Debutante cotillions. Million-dollar homes. Summers in Martha's Vineyard. Membership in the Links, Jack & Jill, Deltas, Boule, and AKAs. An obsession with the right schools, families, social clubs, and skin complexion. This is the world of the black upper class and the focus of the first book written about the black elite by a member of this hard-to-penetrate group.
Author and TV commentator Lawrence Otis Graham, one of the nation's most prominent spokesmen on race and class, spent six years interviewing the wealthiest black families in America. He includes historical photos of a people that made their first millions in the 1870s. Graham tells who's in and who's not in the group today with separate chapters on the elite in New York, Los Angeles, Washington, Chicago, Detroit, Memphis, Atlanta, Philadelphia, Nashville, and New Orleans. A new Introduction explains the controversy that the book elicited from both the black and white communities.
Graham, an African-American attorney, went undercover as a busboy at an all-white Connecticut country club and wrote about the experience first in New York magazine and then in Member of the Club, his 1996 book of essays. Now, he switches his attention from the white to the black elite. Graham spent six years researching the history of the African-American upper crust and this book is both a thorough work of social history and a thoughtful appraisal of his own place in the black social hierarchy. Graham makes clear that the black elite has always been strongly shaped by the peculiarly intertwined American preoccupations with color and class, noting that, in the past, most members of the black elite felt they were "superior to other blacks--and to most whites." Stressing the importance of surrounding themselves with "like-minded people," the black elite enrolled their children in certain social clubs, which were training grounds for the social graces and created the foundation of a black old-boy network. Graham stops short of offering an apology for behavior that is hard to characterize as anything other than snobbish (he himself had a nose job when he was 26 so that he would have a less "Negroid" look). But he does bemoan a dwindling interest in tradition, and he suggests that it wasn't such a bad thing to grow up in the 1960s and '70s without the "sense of anger and dissatisfaction the rest of black America" expressed in those years. Graham has produced a book that casts an unblinking eye on America's black elite, cataloguing its achievements while critically analyzing its shortcomings. It is a must read for anyone interested in African-American history and the impact of ideas about social class on our society. 16 pages of photos. BOMC main selection; first serial to U.S. News and World Report; author tour. FYI: The ABC News program 20/20 is producing a television segment based on the book.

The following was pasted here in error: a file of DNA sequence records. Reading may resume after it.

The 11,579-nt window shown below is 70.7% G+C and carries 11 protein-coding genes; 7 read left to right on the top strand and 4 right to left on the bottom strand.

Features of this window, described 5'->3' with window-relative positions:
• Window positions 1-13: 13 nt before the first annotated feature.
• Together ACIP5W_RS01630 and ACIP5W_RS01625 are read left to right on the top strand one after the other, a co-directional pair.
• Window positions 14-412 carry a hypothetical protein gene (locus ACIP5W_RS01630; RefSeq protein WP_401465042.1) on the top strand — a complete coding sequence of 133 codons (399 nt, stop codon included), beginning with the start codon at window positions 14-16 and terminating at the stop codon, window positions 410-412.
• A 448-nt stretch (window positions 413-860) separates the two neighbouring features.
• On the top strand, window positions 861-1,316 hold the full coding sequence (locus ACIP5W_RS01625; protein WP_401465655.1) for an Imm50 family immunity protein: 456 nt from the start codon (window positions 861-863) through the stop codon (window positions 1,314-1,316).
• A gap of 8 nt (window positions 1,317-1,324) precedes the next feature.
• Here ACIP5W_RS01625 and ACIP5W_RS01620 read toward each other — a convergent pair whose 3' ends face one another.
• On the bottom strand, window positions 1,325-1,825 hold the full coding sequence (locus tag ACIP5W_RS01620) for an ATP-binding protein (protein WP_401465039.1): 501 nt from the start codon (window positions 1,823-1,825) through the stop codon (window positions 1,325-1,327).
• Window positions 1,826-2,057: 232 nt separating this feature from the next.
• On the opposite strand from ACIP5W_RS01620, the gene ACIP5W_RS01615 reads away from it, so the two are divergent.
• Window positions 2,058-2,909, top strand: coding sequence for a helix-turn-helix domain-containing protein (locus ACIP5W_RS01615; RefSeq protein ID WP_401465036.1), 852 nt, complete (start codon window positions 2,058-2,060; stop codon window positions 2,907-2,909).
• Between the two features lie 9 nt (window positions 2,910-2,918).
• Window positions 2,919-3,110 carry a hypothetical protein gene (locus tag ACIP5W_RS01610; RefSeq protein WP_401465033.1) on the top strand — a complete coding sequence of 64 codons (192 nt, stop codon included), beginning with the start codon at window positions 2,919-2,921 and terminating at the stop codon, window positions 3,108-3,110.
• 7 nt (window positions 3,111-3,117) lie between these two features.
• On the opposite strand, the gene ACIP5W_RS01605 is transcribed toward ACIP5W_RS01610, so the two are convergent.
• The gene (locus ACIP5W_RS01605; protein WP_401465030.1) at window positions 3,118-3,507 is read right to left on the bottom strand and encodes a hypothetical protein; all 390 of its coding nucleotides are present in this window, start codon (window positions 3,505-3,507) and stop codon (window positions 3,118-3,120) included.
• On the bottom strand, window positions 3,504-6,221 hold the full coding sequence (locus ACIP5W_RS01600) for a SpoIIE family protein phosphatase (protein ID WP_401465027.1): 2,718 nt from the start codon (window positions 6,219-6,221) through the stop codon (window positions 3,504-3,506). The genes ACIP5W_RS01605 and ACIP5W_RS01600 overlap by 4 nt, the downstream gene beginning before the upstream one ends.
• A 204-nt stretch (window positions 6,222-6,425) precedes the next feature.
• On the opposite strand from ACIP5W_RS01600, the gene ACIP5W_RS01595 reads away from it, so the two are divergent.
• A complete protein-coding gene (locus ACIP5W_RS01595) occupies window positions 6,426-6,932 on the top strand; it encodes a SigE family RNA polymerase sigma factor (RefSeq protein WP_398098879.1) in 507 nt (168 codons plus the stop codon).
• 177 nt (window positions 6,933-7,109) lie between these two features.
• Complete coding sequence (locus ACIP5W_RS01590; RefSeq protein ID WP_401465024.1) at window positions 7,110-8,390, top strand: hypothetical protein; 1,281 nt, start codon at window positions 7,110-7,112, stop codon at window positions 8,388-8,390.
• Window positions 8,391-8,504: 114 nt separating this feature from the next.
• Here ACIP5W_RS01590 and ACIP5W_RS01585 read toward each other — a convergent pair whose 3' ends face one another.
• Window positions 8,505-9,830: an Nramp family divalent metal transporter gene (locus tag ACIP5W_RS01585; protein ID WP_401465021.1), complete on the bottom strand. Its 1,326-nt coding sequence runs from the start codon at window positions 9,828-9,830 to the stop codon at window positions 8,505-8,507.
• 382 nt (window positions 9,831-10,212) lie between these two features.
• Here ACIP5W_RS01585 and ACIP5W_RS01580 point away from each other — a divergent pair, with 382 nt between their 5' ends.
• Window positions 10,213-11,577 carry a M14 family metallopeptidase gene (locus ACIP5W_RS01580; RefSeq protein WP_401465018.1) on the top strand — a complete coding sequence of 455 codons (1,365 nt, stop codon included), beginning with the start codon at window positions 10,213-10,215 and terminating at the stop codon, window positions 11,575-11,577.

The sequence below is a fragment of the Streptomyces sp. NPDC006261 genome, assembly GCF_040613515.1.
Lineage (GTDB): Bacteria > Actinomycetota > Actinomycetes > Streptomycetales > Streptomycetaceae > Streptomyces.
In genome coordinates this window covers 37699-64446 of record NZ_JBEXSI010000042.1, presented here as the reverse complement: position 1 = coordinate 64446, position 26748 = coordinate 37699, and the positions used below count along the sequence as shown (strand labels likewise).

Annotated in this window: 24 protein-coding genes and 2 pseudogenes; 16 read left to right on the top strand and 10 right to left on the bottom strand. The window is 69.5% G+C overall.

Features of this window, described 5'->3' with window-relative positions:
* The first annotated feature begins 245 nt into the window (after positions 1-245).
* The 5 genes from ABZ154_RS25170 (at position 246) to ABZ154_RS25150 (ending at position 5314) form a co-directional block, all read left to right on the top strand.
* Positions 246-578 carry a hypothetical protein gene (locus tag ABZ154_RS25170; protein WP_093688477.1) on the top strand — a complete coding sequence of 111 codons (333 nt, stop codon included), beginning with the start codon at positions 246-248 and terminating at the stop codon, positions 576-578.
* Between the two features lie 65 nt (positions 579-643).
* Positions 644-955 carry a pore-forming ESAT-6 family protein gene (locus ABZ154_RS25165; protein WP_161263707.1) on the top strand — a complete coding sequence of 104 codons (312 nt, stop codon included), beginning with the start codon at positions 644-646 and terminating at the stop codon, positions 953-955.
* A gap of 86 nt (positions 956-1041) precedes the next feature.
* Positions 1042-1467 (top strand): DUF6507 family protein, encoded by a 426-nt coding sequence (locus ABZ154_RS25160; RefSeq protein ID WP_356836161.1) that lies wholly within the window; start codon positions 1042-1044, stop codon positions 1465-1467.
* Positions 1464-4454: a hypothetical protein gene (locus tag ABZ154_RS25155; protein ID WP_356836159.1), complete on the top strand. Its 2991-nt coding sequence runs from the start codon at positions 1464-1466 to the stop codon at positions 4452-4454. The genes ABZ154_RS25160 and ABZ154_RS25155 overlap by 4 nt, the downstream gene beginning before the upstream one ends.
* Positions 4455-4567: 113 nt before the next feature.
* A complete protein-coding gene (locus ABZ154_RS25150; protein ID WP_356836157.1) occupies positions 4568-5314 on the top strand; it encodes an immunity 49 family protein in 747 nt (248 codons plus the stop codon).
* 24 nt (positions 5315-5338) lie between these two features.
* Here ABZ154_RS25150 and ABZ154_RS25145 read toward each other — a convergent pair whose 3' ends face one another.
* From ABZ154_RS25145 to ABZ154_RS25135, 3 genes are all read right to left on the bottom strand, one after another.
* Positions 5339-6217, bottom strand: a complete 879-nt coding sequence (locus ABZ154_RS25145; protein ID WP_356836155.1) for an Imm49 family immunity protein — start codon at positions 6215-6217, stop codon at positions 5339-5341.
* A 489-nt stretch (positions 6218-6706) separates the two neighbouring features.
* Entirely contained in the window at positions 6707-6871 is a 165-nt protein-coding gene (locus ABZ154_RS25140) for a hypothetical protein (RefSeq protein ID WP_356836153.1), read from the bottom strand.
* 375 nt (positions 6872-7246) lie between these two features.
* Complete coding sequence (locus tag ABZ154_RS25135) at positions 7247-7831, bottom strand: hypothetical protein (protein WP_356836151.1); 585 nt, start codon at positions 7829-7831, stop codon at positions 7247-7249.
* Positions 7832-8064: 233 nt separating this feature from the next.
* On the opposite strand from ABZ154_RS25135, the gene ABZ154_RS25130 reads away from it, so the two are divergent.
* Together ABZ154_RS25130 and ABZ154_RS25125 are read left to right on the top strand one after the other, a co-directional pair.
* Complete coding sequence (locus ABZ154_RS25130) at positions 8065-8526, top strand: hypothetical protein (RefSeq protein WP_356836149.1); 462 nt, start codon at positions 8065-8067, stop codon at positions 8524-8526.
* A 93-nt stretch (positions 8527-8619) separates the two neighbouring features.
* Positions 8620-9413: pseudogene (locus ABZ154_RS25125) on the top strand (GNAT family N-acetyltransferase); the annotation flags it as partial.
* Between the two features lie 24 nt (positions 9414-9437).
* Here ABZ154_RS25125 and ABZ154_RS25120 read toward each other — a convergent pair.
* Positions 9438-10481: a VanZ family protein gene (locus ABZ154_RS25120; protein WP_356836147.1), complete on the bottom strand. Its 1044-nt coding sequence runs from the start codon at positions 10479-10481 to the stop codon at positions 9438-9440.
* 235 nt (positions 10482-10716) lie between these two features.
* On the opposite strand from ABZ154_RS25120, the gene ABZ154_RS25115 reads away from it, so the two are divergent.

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Great book that offers fascinating information we never learn about!